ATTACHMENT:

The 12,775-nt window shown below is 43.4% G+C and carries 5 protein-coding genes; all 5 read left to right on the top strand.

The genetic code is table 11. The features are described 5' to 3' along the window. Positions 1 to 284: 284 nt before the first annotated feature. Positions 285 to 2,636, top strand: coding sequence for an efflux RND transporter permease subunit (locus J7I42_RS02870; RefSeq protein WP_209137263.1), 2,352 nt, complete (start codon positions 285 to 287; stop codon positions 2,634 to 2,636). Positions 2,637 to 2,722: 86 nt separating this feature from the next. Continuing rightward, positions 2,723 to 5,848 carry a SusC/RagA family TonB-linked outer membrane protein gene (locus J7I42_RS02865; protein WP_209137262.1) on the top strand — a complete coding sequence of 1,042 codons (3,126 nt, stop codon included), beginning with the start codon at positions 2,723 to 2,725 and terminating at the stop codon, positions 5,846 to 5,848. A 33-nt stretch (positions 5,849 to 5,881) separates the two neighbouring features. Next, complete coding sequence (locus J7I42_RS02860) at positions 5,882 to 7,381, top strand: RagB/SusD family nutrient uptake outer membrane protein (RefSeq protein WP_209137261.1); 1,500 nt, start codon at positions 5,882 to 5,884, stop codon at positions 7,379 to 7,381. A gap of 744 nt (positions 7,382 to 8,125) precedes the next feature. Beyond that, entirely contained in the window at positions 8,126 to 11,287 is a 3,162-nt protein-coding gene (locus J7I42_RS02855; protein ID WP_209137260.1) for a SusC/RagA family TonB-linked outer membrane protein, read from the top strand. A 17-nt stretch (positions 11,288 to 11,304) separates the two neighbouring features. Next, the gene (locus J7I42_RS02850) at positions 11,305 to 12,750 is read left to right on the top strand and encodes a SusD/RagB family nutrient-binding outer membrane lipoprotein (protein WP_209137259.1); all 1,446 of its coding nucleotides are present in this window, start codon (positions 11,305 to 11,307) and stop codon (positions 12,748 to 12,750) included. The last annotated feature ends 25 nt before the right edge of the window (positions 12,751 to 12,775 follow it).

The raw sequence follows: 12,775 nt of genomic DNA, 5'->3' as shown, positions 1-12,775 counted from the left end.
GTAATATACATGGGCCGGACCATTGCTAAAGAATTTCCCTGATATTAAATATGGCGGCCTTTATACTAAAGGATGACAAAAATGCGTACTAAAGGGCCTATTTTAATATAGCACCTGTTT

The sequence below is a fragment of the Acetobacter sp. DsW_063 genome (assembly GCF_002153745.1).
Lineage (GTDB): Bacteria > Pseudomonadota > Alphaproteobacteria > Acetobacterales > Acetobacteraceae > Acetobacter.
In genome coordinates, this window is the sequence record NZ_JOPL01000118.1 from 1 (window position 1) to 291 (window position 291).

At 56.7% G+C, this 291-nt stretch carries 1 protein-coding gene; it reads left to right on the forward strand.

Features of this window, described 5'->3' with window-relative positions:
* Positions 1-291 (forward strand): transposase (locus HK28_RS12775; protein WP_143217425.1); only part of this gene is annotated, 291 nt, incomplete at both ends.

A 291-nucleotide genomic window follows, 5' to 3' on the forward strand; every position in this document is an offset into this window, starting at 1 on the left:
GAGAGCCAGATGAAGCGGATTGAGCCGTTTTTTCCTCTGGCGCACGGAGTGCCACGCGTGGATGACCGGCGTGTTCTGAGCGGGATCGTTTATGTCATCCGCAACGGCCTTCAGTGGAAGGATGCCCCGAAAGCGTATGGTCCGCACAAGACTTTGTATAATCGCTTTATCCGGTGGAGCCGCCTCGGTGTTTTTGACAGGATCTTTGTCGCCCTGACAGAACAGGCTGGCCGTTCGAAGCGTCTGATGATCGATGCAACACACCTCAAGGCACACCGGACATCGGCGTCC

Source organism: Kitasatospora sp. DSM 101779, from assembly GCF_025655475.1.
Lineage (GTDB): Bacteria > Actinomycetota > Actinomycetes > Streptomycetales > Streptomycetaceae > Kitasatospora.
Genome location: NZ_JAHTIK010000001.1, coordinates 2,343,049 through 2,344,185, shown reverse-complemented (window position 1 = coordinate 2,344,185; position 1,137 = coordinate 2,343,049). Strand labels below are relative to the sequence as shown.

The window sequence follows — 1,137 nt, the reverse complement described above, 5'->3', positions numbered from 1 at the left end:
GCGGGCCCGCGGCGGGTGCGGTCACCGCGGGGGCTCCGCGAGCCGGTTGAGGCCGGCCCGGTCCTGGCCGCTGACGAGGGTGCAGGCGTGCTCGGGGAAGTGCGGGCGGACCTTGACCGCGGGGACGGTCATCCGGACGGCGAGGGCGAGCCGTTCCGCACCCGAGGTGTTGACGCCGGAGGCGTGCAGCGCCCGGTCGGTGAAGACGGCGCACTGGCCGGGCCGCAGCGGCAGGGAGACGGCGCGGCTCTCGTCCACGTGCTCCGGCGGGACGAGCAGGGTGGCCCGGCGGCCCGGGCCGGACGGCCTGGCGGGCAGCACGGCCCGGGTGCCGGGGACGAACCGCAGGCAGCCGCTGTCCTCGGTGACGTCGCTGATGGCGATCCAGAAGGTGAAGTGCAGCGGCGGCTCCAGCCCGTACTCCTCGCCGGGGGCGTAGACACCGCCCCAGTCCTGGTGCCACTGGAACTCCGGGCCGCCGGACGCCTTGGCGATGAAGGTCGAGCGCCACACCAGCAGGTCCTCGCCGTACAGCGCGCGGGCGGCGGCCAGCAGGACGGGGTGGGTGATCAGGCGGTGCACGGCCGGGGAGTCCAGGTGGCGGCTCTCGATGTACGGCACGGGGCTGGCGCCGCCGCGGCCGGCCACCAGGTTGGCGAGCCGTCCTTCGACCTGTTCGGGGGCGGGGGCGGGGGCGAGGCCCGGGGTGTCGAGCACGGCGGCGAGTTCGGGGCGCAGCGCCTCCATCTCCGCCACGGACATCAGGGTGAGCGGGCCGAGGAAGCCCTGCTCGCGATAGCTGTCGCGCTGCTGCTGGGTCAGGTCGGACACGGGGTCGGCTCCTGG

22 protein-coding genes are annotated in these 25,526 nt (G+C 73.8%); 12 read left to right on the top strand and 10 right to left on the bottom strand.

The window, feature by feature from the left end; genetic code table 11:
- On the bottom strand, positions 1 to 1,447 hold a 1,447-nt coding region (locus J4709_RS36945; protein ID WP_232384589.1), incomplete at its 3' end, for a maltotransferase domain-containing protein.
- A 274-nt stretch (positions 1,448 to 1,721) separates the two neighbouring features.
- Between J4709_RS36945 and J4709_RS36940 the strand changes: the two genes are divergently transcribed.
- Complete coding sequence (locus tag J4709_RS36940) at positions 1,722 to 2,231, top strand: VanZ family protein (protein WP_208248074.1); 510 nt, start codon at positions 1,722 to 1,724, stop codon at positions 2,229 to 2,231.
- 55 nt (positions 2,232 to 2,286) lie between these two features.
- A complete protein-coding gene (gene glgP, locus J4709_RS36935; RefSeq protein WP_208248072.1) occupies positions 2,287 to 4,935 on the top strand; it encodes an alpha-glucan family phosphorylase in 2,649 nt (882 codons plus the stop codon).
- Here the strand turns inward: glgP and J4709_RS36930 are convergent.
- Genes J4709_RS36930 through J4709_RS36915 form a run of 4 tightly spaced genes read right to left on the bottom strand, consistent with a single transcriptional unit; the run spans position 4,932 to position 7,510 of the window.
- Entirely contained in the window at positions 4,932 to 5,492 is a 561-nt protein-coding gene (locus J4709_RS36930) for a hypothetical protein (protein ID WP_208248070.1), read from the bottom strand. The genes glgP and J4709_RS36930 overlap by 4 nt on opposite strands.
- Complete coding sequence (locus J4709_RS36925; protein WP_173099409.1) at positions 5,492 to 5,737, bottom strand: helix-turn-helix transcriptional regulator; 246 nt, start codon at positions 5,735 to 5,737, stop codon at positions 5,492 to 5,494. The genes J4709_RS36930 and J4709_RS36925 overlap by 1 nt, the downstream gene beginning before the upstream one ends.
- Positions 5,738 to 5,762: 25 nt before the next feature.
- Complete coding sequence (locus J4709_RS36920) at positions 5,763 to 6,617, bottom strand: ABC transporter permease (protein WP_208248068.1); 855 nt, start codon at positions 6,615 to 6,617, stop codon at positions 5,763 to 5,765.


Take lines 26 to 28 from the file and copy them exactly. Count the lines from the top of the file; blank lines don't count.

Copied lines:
- Here the strand turns inward: glgP and J4709_RS36930 are convergent.
- Genes J4709_RS36930 through J4709_RS36915 form a run of 4 tightly spaced genes read right to left on the bottom strand, consistent with a single transcriptional unit; the run spans position 4,932 to position 7,510 of the window.
- Entirely contained in the window at positions 4,932 to 5,492 is a 561-nt protein-coding gene (locus J4709_RS36930) for a hypothetical protein (protein ID WP_208248070.1), read from the bottom strand. The genes glgP and J4709_RS36930 overlap by 4 nt on opposite strands.